Monday, June 22, 2009

Dark Knees

Zoe has refused to wear short shorts all summer, and idiot that I am, I couldn't figure out why. I thought it was a modesty thing, maybe a product of Catholic school, since I connected it to her perpetual concern during the school year that her uniform jumpers were too short. I've asked her why, but she wouldn't give me an answer -- my fault, since I probably asked quite impatiently as she asked for a different jumper in the morning just as we needed to leave for school.

Yesterday she put on a summer dress that is designed to be longer in the back and shorter in the front. I kept seeing her tugging on it, to get it to cover her knees in front, and a little bell rang in my head. "Zoe," I asked, "are you worried about showing your knees for some reason?" Yep, nailed it. She said she doesn't want to show her knees because they are darker than the rest of her skin, so "they look dirty and ugly."

Whew. That one has been stewing for months, and I didn't see it. I admit, I'm always telling her to scrub her knees in the bathtub, but I've been thinking exfoliation, and she's been thinking "dirty." We've talked about moisturizers before, especially in the winter, and have moisturized her knees, though not with any consistency.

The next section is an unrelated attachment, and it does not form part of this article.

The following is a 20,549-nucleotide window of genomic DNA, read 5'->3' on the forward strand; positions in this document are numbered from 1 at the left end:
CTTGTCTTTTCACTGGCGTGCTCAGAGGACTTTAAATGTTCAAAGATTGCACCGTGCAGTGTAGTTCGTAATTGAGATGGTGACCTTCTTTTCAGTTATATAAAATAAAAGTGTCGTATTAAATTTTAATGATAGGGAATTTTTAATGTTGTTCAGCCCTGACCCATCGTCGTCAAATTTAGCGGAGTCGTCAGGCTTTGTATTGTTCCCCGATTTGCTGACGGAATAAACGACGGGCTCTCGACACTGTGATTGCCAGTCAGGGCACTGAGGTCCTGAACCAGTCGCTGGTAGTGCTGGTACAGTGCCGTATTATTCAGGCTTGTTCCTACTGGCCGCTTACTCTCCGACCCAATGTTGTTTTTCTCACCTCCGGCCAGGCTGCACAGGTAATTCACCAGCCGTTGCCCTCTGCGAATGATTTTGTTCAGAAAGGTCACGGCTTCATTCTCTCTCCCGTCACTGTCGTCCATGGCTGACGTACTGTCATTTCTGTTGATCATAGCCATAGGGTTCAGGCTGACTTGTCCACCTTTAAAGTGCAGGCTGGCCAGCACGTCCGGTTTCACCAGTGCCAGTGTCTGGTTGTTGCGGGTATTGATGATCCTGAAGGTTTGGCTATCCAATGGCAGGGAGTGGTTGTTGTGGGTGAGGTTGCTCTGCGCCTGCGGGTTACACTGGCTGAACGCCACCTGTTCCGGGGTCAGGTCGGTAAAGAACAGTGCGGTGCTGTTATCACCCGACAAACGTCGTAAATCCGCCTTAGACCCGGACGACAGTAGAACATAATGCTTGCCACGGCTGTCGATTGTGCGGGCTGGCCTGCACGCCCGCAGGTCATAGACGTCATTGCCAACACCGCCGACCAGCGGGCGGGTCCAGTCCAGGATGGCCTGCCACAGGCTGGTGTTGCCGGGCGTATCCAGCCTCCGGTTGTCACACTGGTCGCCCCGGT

I explained to her that people's skin is thicker at the knees (and elbows), so there is more skin pigment there, but knowing WHY her knees are darker doesn't help much, especially since neither Maya nor I have knees that are appreciably darker than the rest of our skin. But we pulled out a bottle of good moisturizer for her to keep by her bed -- she wants to use it morning and night. She was happy when she rubbed it on, because her knees looked smoother if not lighter.

After the kids were in bed, I typed into Google, "asian skin dark knees," seeing if there were some other suggestions. I kept running across questions in online forums like this one: "I am an Asian with pale yellow skin color. But the nape, elbows and my knees are dark so it's difficult for me to wear short dresses and shorts in summer. . . . It's very embarrassing. Can anyone suggest me anything?" An online dermatologist answers a similar question with a suggestion about a skin-lightening lotion. And then I found THIS forum, where people are suggesting the use of household bleach and Brillo pads. And others are saying, "I'm going to try it!" How disturbing is that?